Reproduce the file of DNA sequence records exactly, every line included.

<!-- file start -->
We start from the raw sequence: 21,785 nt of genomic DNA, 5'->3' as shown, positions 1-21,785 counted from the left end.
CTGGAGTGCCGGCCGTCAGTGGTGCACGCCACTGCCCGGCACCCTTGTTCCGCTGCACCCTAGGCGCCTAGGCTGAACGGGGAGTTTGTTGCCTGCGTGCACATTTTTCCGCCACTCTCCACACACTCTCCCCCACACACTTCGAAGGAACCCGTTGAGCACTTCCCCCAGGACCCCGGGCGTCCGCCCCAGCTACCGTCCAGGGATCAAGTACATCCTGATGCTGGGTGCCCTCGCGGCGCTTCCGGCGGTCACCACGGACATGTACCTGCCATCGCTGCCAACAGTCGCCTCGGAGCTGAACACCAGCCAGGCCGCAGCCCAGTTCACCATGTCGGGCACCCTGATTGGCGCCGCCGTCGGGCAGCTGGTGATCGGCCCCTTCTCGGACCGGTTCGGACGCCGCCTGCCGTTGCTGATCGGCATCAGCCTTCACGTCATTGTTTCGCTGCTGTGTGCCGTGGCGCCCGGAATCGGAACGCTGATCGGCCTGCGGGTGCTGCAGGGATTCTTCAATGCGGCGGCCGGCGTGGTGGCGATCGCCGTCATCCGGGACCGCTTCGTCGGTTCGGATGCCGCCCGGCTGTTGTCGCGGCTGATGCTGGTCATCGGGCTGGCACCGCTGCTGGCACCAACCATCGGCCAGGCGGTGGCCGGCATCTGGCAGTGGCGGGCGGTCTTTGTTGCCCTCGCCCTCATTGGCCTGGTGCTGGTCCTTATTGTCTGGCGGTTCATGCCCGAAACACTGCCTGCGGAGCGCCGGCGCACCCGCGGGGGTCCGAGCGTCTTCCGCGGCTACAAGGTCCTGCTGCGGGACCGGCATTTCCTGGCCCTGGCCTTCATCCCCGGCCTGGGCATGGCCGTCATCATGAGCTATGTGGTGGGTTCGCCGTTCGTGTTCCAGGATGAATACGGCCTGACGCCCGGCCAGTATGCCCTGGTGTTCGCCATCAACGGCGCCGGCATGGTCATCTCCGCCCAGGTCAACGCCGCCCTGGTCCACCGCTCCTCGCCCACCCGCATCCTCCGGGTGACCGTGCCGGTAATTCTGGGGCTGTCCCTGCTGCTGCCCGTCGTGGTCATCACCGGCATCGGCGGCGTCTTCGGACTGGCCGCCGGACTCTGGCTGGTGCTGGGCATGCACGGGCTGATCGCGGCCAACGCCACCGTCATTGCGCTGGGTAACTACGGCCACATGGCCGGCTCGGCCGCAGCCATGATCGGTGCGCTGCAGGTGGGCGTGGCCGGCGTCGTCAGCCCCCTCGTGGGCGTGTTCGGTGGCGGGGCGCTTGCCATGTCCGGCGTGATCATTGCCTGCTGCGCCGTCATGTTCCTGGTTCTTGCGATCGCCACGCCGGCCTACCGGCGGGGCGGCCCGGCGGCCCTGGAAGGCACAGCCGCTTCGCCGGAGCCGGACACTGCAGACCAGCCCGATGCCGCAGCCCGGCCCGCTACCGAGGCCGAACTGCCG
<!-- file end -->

We start from the raw sequence: 21,785 nt of genomic DNA, 5'->3' as shown, positions 1-21,785 counted from the left end.
CTGGAGTGCCGGCCGTCAGTGGTGCACGCCACTGCCCGGCACCCTTGTTCCGCTGCACCCTAGGCGCCTAGGCTGAACGGGGAGTTTGTTGCCTGCGTGCACATTTTTCCGCCACTCTCCACACACTCTCCCCCACACACTTCGAAGGAACCCGTTGAGCACTTCCCCCAGGACCCCGGGCGTCCGCCCCAGCTACCGTCCAGGGATCAAGTACATCCTGATGCTGGGTGCCCTCGCGGCGCTTCCGGCGGTCACCACGGACATGTACCTGCCATCGCTGCCAACAGTCGCCTCGGAGCTGAACACCAGCCAGGCCGCAGCCCAGTTCACCATGTCGGGCACCCTGATTGGCGCCGCCGTCGGGCAGCTGGTGATCGGCCCCTTCTCGGACCGGTTCGGACGCCGCCTGCCGTTGCTGATCGGCATCAGCCTTCACGTCATTGTTTCGCTGCTGTGTGCCGTGGCGCCCGGAATCGGAACGCTGATCGGCCTGCGGGTGCTGCAGGGATTCTTCAATGCGGCGGCCGGCGTGGTGGCGATCGCCGTCATCCGGGACCGCTTCGTCGGTTCGGATGCCGCCCGGCTGTTGTCGCGGCTGATGCTGGTCATCGGGCTGGCACCGCTGCTGGCACCAACCATCGGCCAGGCGGTGGCCGGCATCTGGCAGTGGCGGGCGGTCTTTGTTGCCCTCGCCCTCATTGGCCTGGTGCTGGTCCTTATTGTCTGGCGGTTCATGCCCGAAACACTGCCTGCGGAGCGCCGGCGCACCCGCGGGGGTCCGAGCGTCTTCCGCGGCTACAAGGTCCTGCTGCGGGACCGGCATTTCCTGGCCCTGGCCTTCATCCCCGGCCTGGGCATGGCCGTCATCATGAGCTATGTGGTGGGTTCGCCGTTCGTGTTCCAGGATGAATACGGCCTGACGCCCGGCCAGTATGCCCTGGTGTTCGCCATCAACGGCGCCGGCATGGTCATCTCCGCCCAGGTCAACGCCGCCCTGGTCCACCGCTCCTCGCCCACCCGCATCCTCCGGGTGACCGTGCCGGTAATTCTGGGGCTGTCCCTGCTGCTGCCCGTCGTGGTCATCACCGGCATCGGCGGCGTCTTCGGACTGGCCGCCGGACTCTGGCTGGTGCTGGGCATGCACGGGCTGATCGCGGCCAACGCCACCGTCATTGCGCTGGGTAACTACGGCCACATGGCCGGCTCGGCCGCAGCCATGATCGGTGCGCTGCAGGTGGGCGTGGCCGGCGTCGTCAGCCCCCTCGTGGGCGTGTTCGGTGGCGGGGCGCTTGCCATGTCCGGCGTGATCATTGCCTGCTGCGCCGTCATGTTCCTGGTTCTTGCGATCGCCACGCCGGCCTACCGGCGGGGCGGCCCGGCGGCCCTGGAAGGCACAGCCGCTTCGCCGGAGCCGGACACTGCAGACCAGCCCGATGCCGCAGCCCGGCCCGCTACCGAGGCCGAACTGCCG